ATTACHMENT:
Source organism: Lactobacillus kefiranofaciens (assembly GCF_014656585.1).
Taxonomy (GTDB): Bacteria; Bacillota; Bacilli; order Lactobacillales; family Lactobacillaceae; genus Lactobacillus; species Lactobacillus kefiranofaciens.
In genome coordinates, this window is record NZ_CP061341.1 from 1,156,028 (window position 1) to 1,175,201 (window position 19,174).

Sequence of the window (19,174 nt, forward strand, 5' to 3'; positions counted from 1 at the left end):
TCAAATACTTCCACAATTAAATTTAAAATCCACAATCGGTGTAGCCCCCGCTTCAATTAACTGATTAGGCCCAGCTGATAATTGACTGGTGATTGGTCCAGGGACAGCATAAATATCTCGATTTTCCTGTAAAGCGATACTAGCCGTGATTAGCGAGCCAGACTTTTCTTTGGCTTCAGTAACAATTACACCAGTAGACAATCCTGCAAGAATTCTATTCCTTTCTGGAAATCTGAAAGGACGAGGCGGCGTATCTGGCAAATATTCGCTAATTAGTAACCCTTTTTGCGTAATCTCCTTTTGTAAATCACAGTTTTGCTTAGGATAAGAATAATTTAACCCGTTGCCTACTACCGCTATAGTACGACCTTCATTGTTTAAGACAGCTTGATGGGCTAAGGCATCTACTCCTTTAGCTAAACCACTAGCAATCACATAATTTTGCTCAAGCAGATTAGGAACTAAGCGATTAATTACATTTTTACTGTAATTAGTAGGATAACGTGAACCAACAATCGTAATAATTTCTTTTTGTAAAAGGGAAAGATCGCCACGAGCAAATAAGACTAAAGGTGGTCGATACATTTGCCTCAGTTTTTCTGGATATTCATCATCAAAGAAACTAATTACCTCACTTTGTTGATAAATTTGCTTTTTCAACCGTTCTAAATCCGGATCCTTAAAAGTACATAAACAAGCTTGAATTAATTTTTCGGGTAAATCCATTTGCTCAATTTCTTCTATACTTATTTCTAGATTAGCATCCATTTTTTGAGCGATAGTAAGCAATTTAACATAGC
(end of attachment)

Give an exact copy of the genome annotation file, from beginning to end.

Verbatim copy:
Source organism: Lactobacillus kefiranofaciens (assembly GCF_014656585.1).
Taxonomy (GTDB): Bacteria; Bacillota; Bacilli; order Lactobacillales; family Lactobacillaceae; genus Lactobacillus; species Lactobacillus kefiranofaciens.
In genome coordinates, this window is record NZ_CP061341.1 from 1,156,028 (window position 1) to 1,175,201 (window position 19,174).

Sequence of the window (19,174 nt, forward strand, 5' to 3'; positions counted from 1 at the left end):
TCAAATACTTCCACAATTAAATTTAAAATCCACAATCGGTGTAGCCCCCGCTTCAATTAACTGATTAGGCCCAGCTGATAATTGACTGGTGATTGGTCCAGGGACAGCATAAATATCTCGATTTTCCTGTAAAGCGATACTAGCCGTGATTAGCGAGCCAGACTTTTCTTTGGCTTCAGTAACAATTACACCAGTAGACAATCCTGCAAGAATTCTATTCCTTTCTGGAAATCTGAAAGGACGAGGCGGCGTATCTGGCAAATATTCGCTAATTAGTAACCCTTTTTGCGTAATCTCCTTTTGTAAATCACAGTTTTGCTTAGGATAAGAATAATTTAACCCGTTGCCTACTACCGCTATAGTACGACCTTCATTGTTTAAGACAGCTTGATGGGCTAAGGCATCTACTCCTTTAGCTAAACCACTAGCAATCACATAATTTTGCTCAAGCAGATTAGGAACTAAGCGATTAATTACATTTTTACTGTAATTAGTAGGATAACGTGAACCAACAATCGTAATAATTTCTTTTTGTAAAAGGGAAAGATCGCCACGAGCAAATAAGACTAAAGGTGGTCGATACATTTGCCTCAGTTTTTCTGGATATTCATCATCAAAGAAACTAATTACCTCACTTTGTTGATAAATTTGCTTTTTCAACCGTTCTAAATCCGGATCCTTAAAAGTACATAAACAAGCTTGAATTAATTTTTCGGGTAAATCCATTTGCTCAATTTCTTCTATACTTATTTCTAGATTAGCATCCATTTTTTGAGCGATAGTAAGCAATTTAACATAGC